Get access

Interaction of enteroaggregative Escherichia coli with salad leaves

Authors

  • Cedric N. Berger,

    Corresponding author
    1. Centre for Molecular Microbiology and Infection, Division of Cell and Molecular Biology, Imperial College London, London SW7 2AZ, UK.
    Search for more papers by this author
    • These authors are equal contributors.

  • Robert K. Shaw,

    1. Centre for Molecular Microbiology and Infection, Division of Cell and Molecular Biology, Imperial College London, London SW7 2AZ, UK.
    2. School of Immunity and Infection, University of Birmingham, Birmingham B15 2TT, UK.
    Search for more papers by this author
    • These authors are equal contributors.

  • Fernando Ruiz-Perez,

    1. Department of Pediatrics, Center for Vaccine Development, University of Maryland School of Medicine, Baltimore, MD, USA.
    Search for more papers by this author
  • James P. Nataro,

    1. Department of Pediatrics, Center for Vaccine Development, University of Maryland School of Medicine, Baltimore, MD, USA.
    Search for more papers by this author
  • Ian R. Henderson,

    1. School of Immunity and Infection, University of Birmingham, Birmingham B15 2TT, UK.
    Search for more papers by this author
  • Mark J. Pallen,

    1. School of Immunity and Infection, University of Birmingham, Birmingham B15 2TT, UK.
    Search for more papers by this author
  • Gad Frankel

    1. Centre for Molecular Microbiology and Infection, Division of Cell and Molecular Biology, Imperial College London, London SW7 2AZ, UK.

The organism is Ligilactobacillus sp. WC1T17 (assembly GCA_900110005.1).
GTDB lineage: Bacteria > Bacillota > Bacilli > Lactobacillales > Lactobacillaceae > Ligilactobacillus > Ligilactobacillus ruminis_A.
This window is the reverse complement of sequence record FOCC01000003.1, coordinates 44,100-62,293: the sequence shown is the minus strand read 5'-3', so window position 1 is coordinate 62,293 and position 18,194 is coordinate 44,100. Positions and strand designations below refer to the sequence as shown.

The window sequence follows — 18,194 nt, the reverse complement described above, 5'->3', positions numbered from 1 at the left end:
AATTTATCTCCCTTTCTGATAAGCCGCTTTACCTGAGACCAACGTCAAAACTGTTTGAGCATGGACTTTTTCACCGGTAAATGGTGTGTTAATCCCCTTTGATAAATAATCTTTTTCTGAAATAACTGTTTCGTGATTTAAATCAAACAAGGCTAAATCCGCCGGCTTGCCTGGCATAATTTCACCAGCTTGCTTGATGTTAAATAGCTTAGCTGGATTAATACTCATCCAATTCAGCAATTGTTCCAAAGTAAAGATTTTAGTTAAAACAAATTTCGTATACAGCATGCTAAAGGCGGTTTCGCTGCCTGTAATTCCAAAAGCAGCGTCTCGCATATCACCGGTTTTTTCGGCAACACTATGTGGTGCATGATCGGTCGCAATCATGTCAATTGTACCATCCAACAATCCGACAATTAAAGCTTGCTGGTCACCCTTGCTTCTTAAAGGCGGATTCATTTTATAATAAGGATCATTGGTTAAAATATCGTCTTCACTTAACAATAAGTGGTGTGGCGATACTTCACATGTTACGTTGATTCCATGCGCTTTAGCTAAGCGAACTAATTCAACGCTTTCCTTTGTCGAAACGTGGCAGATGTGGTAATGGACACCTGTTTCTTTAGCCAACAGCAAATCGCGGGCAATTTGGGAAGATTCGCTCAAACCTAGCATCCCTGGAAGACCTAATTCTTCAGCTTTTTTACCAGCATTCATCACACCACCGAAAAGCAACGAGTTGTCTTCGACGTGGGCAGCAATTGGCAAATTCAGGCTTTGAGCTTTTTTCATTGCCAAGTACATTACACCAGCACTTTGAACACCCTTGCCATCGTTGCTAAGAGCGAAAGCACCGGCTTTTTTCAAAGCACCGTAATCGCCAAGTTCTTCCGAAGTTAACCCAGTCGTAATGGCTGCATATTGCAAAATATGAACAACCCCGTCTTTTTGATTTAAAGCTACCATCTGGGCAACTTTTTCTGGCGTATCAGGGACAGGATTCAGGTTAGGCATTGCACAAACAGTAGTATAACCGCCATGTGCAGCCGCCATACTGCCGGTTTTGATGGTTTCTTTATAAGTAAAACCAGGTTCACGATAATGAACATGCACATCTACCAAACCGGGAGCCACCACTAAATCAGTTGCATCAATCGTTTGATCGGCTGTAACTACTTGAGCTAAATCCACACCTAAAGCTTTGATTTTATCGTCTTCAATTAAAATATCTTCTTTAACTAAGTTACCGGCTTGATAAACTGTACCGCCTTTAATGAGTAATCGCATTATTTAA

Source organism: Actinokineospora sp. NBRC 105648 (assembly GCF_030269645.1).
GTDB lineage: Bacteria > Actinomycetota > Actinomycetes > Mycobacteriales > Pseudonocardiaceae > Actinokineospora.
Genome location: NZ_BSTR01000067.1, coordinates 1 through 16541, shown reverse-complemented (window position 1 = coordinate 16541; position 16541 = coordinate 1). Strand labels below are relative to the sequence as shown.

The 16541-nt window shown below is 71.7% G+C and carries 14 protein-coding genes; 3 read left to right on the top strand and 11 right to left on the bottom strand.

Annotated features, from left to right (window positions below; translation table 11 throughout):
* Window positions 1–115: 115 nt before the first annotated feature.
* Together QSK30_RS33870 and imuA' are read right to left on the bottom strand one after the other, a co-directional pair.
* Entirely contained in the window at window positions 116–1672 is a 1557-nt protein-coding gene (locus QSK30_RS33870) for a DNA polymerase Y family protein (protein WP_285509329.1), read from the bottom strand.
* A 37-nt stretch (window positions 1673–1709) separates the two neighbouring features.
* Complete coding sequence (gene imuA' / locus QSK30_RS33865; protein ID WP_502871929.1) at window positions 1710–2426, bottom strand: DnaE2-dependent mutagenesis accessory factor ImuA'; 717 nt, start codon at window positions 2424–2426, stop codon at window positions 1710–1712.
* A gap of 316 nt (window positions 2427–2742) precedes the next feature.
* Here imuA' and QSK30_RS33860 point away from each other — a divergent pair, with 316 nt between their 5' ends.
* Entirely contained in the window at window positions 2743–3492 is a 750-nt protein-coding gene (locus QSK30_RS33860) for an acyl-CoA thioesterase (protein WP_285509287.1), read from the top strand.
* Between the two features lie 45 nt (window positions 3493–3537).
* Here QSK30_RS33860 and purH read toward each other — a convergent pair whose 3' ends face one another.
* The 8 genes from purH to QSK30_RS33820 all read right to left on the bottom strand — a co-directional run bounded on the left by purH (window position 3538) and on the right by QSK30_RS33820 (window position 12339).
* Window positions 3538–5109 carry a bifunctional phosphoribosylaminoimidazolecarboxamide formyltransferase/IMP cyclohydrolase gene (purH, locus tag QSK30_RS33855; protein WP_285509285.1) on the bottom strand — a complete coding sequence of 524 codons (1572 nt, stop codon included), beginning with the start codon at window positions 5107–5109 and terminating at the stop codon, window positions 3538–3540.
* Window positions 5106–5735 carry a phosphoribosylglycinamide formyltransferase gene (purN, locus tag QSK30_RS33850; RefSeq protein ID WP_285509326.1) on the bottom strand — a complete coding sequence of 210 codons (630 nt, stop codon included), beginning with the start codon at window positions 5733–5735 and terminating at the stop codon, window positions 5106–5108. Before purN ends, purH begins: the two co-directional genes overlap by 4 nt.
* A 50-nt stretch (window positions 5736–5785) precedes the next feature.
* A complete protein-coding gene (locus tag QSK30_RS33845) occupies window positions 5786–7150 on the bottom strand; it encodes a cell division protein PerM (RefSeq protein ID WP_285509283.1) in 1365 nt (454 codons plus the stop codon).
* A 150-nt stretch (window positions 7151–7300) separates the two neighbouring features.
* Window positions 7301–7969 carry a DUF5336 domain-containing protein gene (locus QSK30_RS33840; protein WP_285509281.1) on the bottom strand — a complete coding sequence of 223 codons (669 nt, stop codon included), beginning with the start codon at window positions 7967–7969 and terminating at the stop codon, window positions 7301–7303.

Search for more papers by this author

*E-mail c.berger@imperial.ac.uk; Tel. (+44) 20 75945253; Fax (+44) 20 75943069.

Summary

Enteroaggregative Escherichia coli (EAEC) are important human pathogens. However, their environmental reservoir is unknown. As fresh salad leaves are increasingly recognized as an important environmental vector for human pathogens, we investigated leaf attachment capability of EAEC strains. We found that binding of clinical EAEC isolates to leaves from Eruca vesicaria (commonly known as rocket or arugula) can be divided into high, moderate and low adherent phenotypes. Using the prototype EAEC strain 042 to investigate the underlining mechanisms involved in leaf attachment, we found small attached bacterial aggregates over the entire leaf surface and dense bacterial attachment to the guard cell of the stomata. An aaf 042 mutant lost the ability to bind the epidermis while retaining stomatal adherence. In contrast, a fliC 042 mutant retained the ability to bind the epidermis but lost stomatal tropism. These results show that multiple adherence factors are involved in the interaction of EAEC with leaves, that EAEC uses similar colonization factors to bind mucosal and leaf surfaces and that fresh produce might be an important reservoir of EAEC strains.

Ancillary